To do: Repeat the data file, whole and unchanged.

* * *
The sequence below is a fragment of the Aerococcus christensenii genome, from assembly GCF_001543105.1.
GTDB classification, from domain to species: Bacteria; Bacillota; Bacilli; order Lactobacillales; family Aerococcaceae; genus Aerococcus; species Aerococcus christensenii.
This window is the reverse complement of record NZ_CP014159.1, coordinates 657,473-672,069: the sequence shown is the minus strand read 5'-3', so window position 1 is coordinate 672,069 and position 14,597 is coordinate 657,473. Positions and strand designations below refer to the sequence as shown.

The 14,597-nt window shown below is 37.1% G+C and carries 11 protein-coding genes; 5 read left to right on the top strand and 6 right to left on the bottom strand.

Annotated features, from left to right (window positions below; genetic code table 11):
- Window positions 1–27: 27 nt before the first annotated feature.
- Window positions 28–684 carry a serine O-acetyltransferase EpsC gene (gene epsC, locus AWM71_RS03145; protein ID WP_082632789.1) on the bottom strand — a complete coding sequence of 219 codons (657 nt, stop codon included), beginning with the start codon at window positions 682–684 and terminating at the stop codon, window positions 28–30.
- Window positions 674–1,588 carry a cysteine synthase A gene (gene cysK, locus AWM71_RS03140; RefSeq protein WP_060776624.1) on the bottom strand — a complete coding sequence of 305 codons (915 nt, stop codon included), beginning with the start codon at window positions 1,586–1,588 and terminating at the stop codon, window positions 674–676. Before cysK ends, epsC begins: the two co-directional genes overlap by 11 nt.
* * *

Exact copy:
The sequence below is a fragment of the Aerococcus christensenii genome, from assembly GCF_001543105.1.
GTDB classification, from domain to species: Bacteria; Bacillota; Bacilli; order Lactobacillales; family Aerococcaceae; genus Aerococcus; species Aerococcus christensenii.
This window is the reverse complement of record NZ_CP014159.1, coordinates 657,473-672,069: the sequence shown is the minus strand read 5'-3', so window position 1 is coordinate 672,069 and position 14,597 is coordinate 657,473. Positions and strand designations below refer to the sequence as shown.

The 14,597-nt window shown below is 37.1% G+C and carries 11 protein-coding genes; 5 read left to right on the top strand and 6 right to left on the bottom strand.

Annotated features, from left to right (window positions below; genetic code table 11):
- Window positions 1–27: 27 nt before the first annotated feature.
- Window positions 28–684 carry a serine O-acetyltransferase EpsC gene (gene epsC, locus AWM71_RS03145; protein ID WP_082632789.1) on the bottom strand — a complete coding sequence of 219 codons (657 nt, stop codon included), beginning with the start codon at window positions 682–684 and terminating at the stop codon, window positions 28–30.
- Window positions 674–1,588 carry a cysteine synthase A gene (gene cysK, locus AWM71_RS03140; RefSeq protein WP_060776624.1) on the bottom strand — a complete coding sequence of 305 codons (915 nt, stop codon included), beginning with the start codon at window positions 1,586–1,588 and terminating at the stop codon, window positions 674–676. Before cysK ends, epsC begins: the two co-directional genes overlap by 11 nt.